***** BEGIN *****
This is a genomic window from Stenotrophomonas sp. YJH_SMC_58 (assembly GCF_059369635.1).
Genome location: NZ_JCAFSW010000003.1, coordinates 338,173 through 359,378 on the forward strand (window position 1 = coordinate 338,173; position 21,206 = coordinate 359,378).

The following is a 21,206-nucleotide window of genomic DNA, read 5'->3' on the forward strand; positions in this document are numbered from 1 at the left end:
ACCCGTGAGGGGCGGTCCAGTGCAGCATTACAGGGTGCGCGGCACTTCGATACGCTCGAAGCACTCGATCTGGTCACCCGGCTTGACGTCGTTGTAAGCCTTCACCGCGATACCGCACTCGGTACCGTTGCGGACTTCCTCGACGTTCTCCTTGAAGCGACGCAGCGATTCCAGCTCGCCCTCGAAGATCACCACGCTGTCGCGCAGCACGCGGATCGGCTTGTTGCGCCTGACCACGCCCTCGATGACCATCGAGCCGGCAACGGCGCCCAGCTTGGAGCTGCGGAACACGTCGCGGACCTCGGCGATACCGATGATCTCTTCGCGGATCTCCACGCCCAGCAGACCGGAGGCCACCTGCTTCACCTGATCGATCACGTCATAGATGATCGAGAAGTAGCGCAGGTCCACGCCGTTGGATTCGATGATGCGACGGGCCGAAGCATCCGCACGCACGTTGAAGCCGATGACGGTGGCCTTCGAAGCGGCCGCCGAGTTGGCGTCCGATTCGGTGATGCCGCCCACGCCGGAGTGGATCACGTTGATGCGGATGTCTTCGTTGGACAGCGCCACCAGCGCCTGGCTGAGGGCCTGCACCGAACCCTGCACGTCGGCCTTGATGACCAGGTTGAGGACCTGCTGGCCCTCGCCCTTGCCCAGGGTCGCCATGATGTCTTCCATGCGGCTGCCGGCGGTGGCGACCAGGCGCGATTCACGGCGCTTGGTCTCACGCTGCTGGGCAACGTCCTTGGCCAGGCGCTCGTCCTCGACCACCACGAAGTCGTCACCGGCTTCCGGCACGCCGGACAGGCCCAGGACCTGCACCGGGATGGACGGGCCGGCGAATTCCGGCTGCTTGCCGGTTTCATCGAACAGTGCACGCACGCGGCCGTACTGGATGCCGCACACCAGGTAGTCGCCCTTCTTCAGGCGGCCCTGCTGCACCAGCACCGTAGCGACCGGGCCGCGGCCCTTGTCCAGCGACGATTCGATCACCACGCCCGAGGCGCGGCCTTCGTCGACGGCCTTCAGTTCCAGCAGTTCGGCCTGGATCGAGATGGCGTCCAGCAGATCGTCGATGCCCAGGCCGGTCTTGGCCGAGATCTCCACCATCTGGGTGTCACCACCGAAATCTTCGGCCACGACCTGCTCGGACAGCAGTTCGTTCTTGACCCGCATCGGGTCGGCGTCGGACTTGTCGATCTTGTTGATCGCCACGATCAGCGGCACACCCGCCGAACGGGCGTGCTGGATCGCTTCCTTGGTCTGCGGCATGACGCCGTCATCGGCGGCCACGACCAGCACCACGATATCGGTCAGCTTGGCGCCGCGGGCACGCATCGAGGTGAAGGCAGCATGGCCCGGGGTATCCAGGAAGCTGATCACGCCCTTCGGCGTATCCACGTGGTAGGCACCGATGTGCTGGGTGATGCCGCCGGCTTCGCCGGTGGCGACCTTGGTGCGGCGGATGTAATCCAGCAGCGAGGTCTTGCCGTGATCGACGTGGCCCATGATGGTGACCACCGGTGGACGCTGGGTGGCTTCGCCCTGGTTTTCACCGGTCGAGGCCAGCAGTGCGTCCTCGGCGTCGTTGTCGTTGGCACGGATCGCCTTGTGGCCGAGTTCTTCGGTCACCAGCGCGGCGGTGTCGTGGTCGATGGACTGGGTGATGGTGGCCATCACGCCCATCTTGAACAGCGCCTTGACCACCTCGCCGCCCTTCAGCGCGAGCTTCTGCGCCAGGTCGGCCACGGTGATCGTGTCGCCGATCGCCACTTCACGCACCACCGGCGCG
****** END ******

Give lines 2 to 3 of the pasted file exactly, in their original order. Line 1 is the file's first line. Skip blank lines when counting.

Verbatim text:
Genome location: NZ_JCAFSW010000003.1, coordinates 338,173 through 359,378 on the forward strand (window position 1 = coordinate 338,173; position 21,206 = coordinate 359,378).

The following is a 21,206-nucleotide window of genomic DNA, read 5'->3' on the forward strand; positions in this document are numbered from 1 at the left end: